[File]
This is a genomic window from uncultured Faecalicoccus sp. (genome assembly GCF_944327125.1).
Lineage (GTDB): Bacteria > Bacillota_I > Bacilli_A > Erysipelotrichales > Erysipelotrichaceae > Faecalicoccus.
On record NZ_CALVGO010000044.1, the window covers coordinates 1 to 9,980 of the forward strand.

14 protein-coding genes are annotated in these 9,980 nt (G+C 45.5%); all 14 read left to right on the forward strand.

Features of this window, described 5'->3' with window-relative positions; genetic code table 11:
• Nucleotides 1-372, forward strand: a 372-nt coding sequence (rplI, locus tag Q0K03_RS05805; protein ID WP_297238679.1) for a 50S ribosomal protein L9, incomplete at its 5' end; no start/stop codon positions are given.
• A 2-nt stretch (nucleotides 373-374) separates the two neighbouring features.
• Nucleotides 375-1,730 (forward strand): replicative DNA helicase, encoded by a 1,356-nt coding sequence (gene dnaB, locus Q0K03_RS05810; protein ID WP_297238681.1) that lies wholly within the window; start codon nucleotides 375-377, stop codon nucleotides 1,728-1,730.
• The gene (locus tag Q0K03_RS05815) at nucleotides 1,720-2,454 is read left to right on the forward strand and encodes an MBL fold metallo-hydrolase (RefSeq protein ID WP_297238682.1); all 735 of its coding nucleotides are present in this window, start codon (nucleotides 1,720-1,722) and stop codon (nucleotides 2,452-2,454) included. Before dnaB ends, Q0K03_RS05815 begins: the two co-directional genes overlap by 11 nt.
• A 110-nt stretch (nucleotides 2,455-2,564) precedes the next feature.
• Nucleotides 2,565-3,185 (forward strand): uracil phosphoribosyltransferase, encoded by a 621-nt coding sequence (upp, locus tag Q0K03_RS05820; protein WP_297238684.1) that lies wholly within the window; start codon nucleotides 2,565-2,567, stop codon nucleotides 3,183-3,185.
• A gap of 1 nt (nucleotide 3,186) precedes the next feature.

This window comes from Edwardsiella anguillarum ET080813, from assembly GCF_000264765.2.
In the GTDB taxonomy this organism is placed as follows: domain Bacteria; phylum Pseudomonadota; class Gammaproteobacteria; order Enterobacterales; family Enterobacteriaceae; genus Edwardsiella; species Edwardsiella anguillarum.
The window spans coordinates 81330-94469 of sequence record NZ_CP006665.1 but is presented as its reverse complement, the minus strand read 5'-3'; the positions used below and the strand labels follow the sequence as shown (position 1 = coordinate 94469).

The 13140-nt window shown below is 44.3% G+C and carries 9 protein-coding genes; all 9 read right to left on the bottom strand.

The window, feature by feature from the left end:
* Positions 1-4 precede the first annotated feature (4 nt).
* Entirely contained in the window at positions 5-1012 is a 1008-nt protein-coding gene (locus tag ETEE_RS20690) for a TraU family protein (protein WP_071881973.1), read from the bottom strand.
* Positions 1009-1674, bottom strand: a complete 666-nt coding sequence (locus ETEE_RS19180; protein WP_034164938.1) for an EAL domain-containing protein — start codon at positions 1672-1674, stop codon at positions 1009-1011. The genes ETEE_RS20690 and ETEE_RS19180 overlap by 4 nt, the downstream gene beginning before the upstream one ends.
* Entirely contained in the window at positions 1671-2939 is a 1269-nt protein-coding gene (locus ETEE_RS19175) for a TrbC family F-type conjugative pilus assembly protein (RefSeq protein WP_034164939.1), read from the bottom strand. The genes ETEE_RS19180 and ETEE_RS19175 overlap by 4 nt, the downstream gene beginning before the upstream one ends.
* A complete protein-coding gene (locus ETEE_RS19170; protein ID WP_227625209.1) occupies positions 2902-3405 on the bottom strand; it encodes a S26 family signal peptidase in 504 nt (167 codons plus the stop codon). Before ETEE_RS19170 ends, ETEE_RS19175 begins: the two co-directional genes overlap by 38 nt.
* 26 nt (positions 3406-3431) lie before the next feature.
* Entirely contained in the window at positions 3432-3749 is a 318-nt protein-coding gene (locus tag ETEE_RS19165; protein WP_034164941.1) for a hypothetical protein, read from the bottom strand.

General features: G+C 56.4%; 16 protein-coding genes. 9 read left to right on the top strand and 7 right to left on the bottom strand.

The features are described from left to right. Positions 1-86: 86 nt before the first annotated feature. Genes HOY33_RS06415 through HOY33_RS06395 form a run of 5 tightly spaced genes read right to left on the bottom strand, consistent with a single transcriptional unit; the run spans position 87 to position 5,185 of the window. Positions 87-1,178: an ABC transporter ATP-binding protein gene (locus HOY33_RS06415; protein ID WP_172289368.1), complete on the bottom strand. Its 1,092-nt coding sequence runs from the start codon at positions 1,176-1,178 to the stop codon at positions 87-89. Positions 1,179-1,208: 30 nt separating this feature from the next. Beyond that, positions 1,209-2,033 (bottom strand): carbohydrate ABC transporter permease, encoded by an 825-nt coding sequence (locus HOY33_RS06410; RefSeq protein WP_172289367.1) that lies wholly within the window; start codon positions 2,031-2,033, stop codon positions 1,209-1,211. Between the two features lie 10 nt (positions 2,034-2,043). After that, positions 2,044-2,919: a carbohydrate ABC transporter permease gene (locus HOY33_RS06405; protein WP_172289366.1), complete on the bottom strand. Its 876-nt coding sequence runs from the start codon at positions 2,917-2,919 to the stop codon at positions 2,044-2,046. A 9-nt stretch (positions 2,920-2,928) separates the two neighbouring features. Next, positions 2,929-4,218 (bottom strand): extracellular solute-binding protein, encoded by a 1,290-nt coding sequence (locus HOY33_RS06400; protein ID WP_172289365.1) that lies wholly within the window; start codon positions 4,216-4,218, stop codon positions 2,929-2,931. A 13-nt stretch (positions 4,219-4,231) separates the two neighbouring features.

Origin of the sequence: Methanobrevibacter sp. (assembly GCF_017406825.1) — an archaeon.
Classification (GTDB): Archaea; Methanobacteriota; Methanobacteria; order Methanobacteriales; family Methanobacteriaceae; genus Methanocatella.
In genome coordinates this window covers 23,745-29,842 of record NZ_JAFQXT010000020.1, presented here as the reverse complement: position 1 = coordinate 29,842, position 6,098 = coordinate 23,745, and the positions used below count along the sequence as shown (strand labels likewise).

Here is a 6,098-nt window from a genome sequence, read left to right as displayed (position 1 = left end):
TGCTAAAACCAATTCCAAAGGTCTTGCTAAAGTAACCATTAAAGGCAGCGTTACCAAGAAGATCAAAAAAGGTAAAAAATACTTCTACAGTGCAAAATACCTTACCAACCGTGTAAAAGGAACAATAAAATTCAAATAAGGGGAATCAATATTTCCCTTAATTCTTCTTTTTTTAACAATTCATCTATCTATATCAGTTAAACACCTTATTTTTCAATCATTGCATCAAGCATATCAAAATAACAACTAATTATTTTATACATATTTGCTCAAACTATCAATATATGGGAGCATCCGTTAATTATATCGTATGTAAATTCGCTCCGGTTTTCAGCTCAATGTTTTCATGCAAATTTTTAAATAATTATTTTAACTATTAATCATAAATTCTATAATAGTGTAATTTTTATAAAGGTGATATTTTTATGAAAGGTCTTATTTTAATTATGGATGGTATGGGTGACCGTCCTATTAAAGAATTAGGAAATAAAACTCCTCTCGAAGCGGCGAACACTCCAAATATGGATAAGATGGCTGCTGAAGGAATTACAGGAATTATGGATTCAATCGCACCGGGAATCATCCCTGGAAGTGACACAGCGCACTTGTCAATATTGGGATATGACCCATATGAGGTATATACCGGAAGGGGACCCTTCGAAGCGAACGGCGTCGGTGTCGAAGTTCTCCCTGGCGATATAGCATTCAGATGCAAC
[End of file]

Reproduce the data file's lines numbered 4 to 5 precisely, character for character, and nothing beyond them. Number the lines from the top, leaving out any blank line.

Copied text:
14 protein-coding genes are annotated in these 9,980 nt (G+C 45.5%); all 14 read left to right on the forward strand.

Features of this window, described 5'->3' with window-relative positions; genetic code table 11: